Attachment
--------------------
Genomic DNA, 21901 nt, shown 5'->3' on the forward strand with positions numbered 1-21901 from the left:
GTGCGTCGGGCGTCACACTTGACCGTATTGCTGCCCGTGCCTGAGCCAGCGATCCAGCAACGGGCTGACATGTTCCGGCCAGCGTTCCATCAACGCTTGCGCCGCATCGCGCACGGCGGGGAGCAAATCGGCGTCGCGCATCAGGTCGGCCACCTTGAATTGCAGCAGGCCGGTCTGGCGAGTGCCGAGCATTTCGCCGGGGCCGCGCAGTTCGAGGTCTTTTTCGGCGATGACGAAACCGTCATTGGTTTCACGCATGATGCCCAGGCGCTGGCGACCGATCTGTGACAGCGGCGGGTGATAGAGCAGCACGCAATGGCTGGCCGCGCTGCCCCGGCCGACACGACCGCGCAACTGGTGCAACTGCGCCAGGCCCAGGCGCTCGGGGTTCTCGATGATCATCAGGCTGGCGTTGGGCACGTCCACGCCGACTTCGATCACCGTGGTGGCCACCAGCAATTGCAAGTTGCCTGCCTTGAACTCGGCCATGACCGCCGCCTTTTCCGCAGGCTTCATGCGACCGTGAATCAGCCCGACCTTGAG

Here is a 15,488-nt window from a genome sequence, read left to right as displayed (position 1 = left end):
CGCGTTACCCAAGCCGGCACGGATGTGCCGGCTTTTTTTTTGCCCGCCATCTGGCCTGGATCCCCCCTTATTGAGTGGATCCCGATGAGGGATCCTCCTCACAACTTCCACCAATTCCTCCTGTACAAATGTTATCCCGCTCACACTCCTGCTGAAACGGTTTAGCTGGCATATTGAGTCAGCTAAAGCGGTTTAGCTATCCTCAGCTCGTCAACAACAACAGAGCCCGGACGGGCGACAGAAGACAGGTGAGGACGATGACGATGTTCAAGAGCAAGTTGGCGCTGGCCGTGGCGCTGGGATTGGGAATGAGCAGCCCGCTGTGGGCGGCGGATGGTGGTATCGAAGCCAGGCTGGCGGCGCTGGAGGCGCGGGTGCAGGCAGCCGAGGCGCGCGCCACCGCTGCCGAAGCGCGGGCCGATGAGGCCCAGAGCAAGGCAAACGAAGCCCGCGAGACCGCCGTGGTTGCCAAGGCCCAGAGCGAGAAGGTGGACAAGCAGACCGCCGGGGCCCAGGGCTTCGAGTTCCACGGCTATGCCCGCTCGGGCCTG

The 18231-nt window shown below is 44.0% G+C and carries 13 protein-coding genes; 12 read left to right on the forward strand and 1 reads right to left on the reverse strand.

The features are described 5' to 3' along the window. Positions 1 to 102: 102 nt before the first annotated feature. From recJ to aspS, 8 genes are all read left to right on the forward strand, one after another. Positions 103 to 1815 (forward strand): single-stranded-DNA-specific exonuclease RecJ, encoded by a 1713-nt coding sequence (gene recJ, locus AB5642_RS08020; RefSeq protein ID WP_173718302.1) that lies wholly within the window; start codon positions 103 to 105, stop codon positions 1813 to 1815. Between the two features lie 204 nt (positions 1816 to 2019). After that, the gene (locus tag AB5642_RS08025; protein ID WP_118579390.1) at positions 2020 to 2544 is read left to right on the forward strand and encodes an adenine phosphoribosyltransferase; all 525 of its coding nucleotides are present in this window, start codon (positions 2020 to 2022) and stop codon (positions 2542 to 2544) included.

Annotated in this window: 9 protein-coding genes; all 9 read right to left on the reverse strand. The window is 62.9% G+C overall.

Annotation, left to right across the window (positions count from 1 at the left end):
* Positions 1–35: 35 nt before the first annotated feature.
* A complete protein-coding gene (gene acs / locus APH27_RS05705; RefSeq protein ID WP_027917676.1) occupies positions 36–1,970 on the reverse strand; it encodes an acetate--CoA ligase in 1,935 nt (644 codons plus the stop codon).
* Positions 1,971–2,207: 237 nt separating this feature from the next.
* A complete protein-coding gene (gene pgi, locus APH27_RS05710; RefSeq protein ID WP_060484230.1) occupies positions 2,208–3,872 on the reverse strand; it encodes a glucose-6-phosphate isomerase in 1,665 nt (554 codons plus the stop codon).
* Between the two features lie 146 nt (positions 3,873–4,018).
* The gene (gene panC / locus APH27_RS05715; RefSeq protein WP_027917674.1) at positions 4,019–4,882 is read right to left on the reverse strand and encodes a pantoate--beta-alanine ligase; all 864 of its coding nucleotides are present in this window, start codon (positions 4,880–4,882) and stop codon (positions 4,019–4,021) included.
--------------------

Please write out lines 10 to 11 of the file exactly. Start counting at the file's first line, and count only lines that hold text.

* A complete protein-coding gene (gene acs / locus APH27_RS05705; RefSeq protein ID WP_027917676.1) occupies positions 36–1,970 on the reverse strand; it encodes an acetate--CoA ligase in 1,935 nt (644 codons plus the stop codon).
* Positions 1,971–2,207: 237 nt separating this feature from the next.